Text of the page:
Places Discussed

(Critical Guide to Settings and Places in Literature)

Blackstable

Blackstable. Small town in Kent, about sixty miles southeast of London, based upon the real town of Whitstable, where Philip goes at a young age to live with his aunt and uncle, the town vicar, after his mother dies. Life in this environment is so rigid and monotonous that Philip is forced to seek release in his uncle’s large collection of books, which sets the stage for his later desire to travel extensively.

King’s School

King’s School. Public school (the British equivalent of an American private school) for boys that Philip attends in the fictional town of Tercanbury, believed to be based on a school of the same name that Maugham attended in the real town of Canterbury. The boarding school setting, typical of British schools of the time, is to Philip a place of misery, where he is first tormented about his clubfoot, a physical deformity that prevents him from participating in most athletic activities. In addition, the lack of privacy associated with a boarding school is difficult for Philip to endure, and he longs to escape.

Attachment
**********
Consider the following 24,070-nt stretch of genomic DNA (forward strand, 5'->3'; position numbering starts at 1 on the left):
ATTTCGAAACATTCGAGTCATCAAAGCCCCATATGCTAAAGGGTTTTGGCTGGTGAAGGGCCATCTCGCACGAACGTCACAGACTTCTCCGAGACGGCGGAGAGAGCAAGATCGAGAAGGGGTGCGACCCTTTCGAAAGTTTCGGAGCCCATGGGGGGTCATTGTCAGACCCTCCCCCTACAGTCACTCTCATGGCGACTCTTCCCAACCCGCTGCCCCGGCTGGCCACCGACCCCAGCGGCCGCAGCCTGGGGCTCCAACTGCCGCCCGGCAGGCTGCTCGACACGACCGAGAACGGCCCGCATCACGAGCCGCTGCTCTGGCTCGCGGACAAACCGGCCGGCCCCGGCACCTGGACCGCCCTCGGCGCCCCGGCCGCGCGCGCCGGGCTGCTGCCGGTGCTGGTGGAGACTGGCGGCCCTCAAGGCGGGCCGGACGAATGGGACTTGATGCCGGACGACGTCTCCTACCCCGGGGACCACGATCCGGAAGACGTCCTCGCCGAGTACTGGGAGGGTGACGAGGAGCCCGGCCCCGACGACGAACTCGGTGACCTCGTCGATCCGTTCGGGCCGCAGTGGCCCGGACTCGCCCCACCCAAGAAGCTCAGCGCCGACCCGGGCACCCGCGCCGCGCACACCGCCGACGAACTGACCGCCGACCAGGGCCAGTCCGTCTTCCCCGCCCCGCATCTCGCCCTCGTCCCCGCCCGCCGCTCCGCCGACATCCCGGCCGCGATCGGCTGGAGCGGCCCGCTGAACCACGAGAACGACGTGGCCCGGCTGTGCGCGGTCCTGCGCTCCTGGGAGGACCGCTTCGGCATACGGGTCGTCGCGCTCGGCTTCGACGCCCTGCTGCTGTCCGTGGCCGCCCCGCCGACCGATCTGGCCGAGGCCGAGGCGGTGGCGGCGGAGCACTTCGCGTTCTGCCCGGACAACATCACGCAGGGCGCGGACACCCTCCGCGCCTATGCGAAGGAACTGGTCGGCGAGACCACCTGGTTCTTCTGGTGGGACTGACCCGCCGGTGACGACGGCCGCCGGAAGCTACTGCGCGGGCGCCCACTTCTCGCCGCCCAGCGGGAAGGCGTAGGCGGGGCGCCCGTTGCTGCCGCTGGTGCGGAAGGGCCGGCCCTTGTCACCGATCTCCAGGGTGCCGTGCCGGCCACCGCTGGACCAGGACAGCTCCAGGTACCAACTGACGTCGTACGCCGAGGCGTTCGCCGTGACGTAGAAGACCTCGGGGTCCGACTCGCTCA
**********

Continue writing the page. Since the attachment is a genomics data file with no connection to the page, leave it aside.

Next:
*Heidelberg

*Heidelberg. Picturesque German city on the Rhine River in which Philip spends a year learning French and German after leaving public school. As Paris represents the art world, Heidelberg seems to Philip the seat of philosophy and intellectualism. In addition, Heidelberg represents Philip’s first chance at freedom and independence. There, much as Maugham did in real life, Philip lives in a boardinghouse with professors and students from many different countries; this setting gives him his first real opportunity to examine his religious beliefs and philosophy of life, and he ultimately concludes that he does not believe in God....

(The entire section is 721 words.)